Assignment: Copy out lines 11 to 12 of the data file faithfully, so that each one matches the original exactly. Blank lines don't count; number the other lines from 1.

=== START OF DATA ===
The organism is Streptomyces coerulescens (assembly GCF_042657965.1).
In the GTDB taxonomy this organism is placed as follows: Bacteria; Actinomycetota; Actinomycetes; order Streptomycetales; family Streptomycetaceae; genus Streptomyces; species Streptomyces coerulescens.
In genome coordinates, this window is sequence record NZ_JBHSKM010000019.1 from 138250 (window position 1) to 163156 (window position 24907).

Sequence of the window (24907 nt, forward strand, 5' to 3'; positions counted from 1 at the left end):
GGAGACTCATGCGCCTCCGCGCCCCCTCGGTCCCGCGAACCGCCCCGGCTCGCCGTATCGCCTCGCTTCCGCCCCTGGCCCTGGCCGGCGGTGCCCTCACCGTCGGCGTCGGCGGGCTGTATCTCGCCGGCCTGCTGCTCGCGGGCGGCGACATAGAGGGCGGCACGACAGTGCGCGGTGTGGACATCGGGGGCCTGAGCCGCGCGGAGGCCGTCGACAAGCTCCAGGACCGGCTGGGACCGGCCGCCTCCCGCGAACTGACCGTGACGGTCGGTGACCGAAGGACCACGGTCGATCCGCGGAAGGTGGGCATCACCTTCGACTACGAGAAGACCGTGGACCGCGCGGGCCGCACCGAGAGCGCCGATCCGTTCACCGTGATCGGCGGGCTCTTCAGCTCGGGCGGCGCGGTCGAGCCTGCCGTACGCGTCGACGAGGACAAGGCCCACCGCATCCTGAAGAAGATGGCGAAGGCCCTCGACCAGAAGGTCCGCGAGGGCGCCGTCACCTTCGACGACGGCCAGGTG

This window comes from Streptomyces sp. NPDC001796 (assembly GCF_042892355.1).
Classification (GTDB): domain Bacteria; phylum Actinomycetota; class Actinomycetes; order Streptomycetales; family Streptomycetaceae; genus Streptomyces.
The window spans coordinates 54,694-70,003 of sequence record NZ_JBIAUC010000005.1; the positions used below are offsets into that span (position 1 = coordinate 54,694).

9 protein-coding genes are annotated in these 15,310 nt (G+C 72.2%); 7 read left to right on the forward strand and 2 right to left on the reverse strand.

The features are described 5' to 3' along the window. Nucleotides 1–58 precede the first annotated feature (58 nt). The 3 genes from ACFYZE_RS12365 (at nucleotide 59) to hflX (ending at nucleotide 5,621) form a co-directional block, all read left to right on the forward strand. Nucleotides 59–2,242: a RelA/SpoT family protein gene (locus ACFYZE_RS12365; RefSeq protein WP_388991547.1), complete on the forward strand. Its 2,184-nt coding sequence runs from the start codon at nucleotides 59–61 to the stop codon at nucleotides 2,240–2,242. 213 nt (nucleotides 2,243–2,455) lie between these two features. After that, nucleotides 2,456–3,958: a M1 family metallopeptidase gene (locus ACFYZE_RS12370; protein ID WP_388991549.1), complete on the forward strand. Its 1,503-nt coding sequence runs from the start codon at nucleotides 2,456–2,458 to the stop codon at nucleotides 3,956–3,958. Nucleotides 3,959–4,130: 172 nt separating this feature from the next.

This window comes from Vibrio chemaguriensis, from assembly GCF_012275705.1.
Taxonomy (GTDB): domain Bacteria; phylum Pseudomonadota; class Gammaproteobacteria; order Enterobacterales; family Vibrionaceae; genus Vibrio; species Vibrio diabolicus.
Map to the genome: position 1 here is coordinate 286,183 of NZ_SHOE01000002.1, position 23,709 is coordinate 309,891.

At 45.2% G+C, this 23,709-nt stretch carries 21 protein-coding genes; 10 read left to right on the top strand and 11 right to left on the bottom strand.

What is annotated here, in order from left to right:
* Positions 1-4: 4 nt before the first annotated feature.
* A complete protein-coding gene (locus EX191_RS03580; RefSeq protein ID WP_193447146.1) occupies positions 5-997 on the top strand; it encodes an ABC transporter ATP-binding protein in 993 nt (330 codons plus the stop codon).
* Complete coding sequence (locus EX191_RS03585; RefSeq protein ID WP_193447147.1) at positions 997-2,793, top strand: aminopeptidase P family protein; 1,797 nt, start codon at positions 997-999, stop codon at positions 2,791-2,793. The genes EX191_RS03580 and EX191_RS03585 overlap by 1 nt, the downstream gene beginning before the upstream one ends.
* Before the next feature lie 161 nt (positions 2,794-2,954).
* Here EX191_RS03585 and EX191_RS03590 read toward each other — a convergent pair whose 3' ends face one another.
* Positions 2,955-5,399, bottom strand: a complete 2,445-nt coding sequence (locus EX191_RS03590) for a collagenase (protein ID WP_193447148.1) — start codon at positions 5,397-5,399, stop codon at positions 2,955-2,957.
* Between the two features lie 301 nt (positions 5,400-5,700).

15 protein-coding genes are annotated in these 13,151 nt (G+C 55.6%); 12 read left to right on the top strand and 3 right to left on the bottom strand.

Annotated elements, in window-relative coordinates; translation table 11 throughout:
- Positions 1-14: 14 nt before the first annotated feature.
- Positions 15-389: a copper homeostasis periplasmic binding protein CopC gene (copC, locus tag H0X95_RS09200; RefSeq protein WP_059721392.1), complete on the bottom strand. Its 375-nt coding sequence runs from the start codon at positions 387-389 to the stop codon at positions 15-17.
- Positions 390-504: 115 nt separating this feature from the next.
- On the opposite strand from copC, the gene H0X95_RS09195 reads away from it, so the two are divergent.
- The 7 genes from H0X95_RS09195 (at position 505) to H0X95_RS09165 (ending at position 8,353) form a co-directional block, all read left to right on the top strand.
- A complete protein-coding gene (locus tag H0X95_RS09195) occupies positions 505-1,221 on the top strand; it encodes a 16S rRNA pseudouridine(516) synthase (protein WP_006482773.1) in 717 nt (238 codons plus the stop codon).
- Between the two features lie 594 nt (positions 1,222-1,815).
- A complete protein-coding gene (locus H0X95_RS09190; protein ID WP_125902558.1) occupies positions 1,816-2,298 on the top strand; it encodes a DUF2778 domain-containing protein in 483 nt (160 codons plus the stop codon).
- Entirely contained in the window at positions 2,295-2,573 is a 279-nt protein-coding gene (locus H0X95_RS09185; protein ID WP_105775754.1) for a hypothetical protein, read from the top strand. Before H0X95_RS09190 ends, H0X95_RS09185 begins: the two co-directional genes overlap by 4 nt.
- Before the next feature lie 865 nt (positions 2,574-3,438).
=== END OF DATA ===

This window comes from Vibrio chemaguriensis, from assembly GCF_012275705.1.
Taxonomy (GTDB): domain Bacteria; phylum Pseudomonadota; class Gammaproteobacteria; order Enterobacterales; family Vibrionaceae; genus Vibrio; species Vibrio diabolicus.